Sunday, August 21, 2011
American Gods by Neil Gaiman
American Gods by Neil Gaiman, 2001
"She's the goddess within us all," said the girl with the eyebrow ring, color rising to her cheek. "She doesn't need a name."
"Ah," said Wednesday with a wide monkey grin, "so do you have mighty bacchanals in her honor? Do you drink blood wine under the full moon while scarlet candles burn in silver candleholders? Do you step naked into the seafoam, chanting ecstatically to your nameless goddess while the waves lick at your legs, lapping your thighs like the tongues of a thousand leopards?"
"You're making fun of me," she said. "We don't do any of the stuff you were saying." She took a deep breath. Shadow suspected she was counting to ten. "Any more coffees here? Another mochaccino for you, ma'am?" Her smile was a lot like the one she had greeted them with when they had entered.
They shook their heads, and the waitress turned to greet another customer.
"There," said Wednesday, "is one who 'does not have the faith and will not have the fun,' Chesterston. Pagan indeed. So. Shall we go out into the street, Easter my dear, and repeat the exercise. Find out how many passerby know that their Easter festival takes its name from Eostre of the Dawn? Let's see--I have it. We shall ask a hundred people. For every one that knows the truth, you may cut off one of my fingers, and when I run out of them, toes; for every twenty who don't know, you spend a night making love with me. And the odds are certainly in your favor here--this is San Francisco, after all. There are heathens and pagans and Wiccans aplenty on these precipitous streets."
Her green eyes looked at Wednesday. They were, Shadow decided, the exact same color as a leaf in spring with the sun shining through it. She said nothing.
"We could try it," continued Wednesday. "But I would end up with ten fingers, ten toes, and five nights in your bed. So don't tell me they worship you and keep your festival day. They mouth your name, but it has no meaning to them. Nothing at all."--- (pages 311-312)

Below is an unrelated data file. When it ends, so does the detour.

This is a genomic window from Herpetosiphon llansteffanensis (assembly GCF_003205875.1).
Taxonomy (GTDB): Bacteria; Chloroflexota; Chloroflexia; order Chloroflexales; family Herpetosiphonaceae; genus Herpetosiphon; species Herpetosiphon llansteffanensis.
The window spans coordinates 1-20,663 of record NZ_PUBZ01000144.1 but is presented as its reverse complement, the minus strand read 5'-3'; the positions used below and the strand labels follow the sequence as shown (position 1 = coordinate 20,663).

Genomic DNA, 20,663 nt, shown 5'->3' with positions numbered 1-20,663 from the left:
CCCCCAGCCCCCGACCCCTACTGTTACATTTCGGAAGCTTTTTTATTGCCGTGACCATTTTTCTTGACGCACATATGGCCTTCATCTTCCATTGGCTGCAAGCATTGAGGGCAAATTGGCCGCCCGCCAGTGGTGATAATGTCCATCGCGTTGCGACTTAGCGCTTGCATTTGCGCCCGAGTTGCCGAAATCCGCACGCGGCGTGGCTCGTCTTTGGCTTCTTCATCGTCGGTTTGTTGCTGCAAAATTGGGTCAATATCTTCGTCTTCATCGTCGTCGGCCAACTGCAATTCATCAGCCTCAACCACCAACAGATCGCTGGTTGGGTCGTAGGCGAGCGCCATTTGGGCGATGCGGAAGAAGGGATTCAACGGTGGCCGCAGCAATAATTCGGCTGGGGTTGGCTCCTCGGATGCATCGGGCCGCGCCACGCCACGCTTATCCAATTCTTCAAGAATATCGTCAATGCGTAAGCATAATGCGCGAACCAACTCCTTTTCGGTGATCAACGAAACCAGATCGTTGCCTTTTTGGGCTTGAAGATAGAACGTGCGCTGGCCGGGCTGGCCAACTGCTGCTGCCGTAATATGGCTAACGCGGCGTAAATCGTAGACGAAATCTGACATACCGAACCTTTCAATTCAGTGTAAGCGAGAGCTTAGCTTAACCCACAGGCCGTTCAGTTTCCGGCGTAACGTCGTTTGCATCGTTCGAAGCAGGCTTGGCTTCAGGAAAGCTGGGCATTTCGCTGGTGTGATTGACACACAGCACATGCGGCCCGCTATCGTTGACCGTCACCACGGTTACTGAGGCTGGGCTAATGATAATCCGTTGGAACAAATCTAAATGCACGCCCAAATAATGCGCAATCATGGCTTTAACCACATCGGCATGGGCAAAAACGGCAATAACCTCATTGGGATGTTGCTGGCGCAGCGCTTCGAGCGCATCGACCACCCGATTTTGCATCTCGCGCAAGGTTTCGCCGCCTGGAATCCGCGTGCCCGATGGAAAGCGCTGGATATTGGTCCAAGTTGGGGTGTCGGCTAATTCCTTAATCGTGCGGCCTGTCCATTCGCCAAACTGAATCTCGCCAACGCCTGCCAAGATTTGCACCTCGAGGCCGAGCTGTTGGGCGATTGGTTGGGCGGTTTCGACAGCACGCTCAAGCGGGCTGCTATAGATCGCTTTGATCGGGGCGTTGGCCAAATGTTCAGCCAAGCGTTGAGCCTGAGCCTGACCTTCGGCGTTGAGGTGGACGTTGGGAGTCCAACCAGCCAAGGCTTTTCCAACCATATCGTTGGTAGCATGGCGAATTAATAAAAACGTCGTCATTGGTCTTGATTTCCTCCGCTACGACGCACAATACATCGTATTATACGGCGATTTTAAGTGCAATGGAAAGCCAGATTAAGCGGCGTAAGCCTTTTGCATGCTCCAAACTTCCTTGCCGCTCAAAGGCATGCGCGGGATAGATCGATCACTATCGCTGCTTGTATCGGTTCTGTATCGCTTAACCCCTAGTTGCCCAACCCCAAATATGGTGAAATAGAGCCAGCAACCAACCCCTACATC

American Gods is a glorious, overstuffed banquet of riches for the fantasy reader, the kind of book that Stephen King used to write, but with more quirk, more humor and smoother writing. Gods is enormous fun, bursting with inventiveness and innovation, constantly moving between light and dark. Neil Gaiman, always good in my experience, has never been better.
When a mysterious man named Shadow is released from prison, he finds out that his beloved wife Laura has been killed in a car accident. On the plane home, he encounters a strange man calling himself Wednesday, who offers him a bizarre job.
Wednesday is an "old god," one of many living in America, brought from their native lands by immigrants over the course of history. Some have acclimated to their new surroundings (such as the Egyptian gods using their embalming skills as funeral directors) and some have not (such as Mad Sweeney, the drunk seven-foot leprechaun). Now, the new gods of technology, finance and media are rising, and Wednesday is spearheading a war between the two sides, a war that Shadow finds himself trapped in the middle of.